How many times have you seen this DM in the past month?:
If you’re a casual Twitter user you may not find this sort of thing to be much of an annoyance. After all, you may not even pay attention to your DM’s. If if you do, you may be bright enough not to click on any links sent to you by strangers. If you’re a professional brand-manager, as I am, this situation is more than just an annoyance.
I receive this message, and many other similar phishing scams up to 30 times per day across the handful of channels I monitor. The barrage of spam DM messages basically renders my entire DM channel useless to me, and it fills my iPhone Notification Center up with garbage, such that I miss important communications from the brands’ customers, vendors, and PR personnel.
I’ve seen a few individuals rail directly at Twitter from time to time about doing more to close down spam accounts, bots, and other malcontents who are pissing in the Twitter stream, and that made a lot of sense until quite recently. Now that doesn’t’ make a lot of sense, and here’s what’s changed:
It used to be that these garbage DM’s and spam-link @ mentions were coming almost exclusively from fake profiles created, often in bulk, by spammers and folks pushing botnet links. Now, these messages are coming from YOU. That’s right. There’s a new strategy in town, and that strategy targets the profiles of legitimate Twitter users, susses out their user/password combination, and then sets up an Auto-DM sequence with one of the many such services, sending out bulk spam DM’s without the profile owner ever knowing that they’ve been compromised.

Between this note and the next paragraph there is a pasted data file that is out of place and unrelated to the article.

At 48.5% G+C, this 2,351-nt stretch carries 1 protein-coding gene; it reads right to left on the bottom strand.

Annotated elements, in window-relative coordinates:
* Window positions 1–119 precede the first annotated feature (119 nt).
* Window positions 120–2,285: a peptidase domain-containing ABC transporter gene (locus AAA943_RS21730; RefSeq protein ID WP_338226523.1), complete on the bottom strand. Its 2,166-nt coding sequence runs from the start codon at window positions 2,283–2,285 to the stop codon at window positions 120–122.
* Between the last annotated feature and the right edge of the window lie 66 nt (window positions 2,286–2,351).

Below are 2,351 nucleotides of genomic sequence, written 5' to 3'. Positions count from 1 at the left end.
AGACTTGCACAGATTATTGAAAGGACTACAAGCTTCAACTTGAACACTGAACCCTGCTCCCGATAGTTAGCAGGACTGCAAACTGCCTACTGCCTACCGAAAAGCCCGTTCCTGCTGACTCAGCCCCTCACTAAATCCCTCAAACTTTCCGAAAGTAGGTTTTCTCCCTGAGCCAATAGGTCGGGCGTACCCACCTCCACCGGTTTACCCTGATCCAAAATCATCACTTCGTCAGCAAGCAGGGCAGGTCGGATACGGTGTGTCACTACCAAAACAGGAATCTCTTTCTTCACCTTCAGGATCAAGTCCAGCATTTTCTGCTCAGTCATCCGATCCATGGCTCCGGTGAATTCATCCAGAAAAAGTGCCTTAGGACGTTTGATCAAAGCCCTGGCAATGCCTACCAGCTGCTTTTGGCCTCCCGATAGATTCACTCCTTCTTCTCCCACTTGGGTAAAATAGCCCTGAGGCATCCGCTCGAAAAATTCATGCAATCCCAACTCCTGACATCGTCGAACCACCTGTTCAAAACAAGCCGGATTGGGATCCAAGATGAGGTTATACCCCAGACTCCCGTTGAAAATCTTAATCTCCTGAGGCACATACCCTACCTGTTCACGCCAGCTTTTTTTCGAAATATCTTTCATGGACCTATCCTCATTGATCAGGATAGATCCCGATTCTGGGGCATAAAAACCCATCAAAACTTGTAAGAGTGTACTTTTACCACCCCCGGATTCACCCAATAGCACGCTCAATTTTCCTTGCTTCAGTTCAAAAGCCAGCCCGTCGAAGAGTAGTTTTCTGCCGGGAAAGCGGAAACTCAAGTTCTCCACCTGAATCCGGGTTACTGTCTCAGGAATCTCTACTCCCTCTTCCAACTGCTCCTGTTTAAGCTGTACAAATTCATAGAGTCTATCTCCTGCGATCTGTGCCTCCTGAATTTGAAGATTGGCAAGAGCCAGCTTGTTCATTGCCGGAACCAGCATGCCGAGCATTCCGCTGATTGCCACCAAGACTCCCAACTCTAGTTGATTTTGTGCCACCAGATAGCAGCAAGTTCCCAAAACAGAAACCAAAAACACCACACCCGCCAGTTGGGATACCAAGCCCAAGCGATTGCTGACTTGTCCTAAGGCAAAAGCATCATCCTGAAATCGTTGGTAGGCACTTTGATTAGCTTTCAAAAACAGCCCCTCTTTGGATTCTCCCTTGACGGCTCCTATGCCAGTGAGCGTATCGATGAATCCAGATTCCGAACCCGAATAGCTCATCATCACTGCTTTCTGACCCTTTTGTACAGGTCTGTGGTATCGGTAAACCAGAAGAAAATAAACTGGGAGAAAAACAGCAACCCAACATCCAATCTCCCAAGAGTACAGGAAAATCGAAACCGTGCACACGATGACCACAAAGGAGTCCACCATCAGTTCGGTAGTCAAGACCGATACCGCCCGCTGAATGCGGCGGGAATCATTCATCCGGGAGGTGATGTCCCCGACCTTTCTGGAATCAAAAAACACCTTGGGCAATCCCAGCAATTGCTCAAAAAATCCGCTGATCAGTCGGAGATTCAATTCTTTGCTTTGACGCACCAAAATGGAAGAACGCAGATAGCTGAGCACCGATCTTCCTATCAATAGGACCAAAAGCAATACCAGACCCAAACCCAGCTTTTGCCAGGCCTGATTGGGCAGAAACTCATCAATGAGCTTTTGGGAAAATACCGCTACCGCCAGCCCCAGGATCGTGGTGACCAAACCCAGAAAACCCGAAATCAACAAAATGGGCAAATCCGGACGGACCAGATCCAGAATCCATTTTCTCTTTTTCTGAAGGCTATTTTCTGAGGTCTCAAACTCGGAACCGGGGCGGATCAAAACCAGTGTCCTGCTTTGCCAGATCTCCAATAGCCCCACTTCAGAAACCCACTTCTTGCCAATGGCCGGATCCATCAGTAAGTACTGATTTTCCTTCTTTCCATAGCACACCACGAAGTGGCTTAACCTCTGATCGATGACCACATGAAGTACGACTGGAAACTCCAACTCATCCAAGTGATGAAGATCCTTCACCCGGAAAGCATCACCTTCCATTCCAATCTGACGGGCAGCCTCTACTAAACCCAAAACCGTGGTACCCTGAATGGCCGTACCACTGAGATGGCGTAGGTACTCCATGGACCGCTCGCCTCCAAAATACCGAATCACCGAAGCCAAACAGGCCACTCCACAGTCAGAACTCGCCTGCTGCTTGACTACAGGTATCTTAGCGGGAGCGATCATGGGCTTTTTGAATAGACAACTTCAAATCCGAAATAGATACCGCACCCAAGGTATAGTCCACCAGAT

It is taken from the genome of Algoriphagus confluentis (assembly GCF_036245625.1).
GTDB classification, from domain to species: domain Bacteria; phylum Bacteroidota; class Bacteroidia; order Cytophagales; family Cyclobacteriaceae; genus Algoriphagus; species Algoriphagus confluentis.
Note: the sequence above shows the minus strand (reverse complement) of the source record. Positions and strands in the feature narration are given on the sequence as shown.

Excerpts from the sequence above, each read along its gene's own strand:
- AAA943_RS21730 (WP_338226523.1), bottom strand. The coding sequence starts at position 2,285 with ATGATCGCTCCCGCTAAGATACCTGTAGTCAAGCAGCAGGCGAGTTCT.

Would you like to know whose fault it is? Are you sure? Okay, here it comes.
This is your fault, because your password sucks.
That’s right. No matter how many times you’ve been told, or you’ve read that you need to create truly secure passwords, you do not. You’re lazy, and/or you’re convinced that you can’t remember a complicated password. And now you’re polluting everyone else’s online experience.
Most users I’ve talked to about this don’t realize that the spam DM’s are coming in from real profiles. You’re running the risk of being blocked and reported as a spammer, and you’re damaging your own brand. How do you like that?
So, are you still reading?
Twitter could start holding users responsible for their accounts being hacked, but they never will. Fixing Twitter is up to us.
Now go and change your password to something secure. Remove any installed applications that you’re not currently using, or that you can’t recall installing yourself.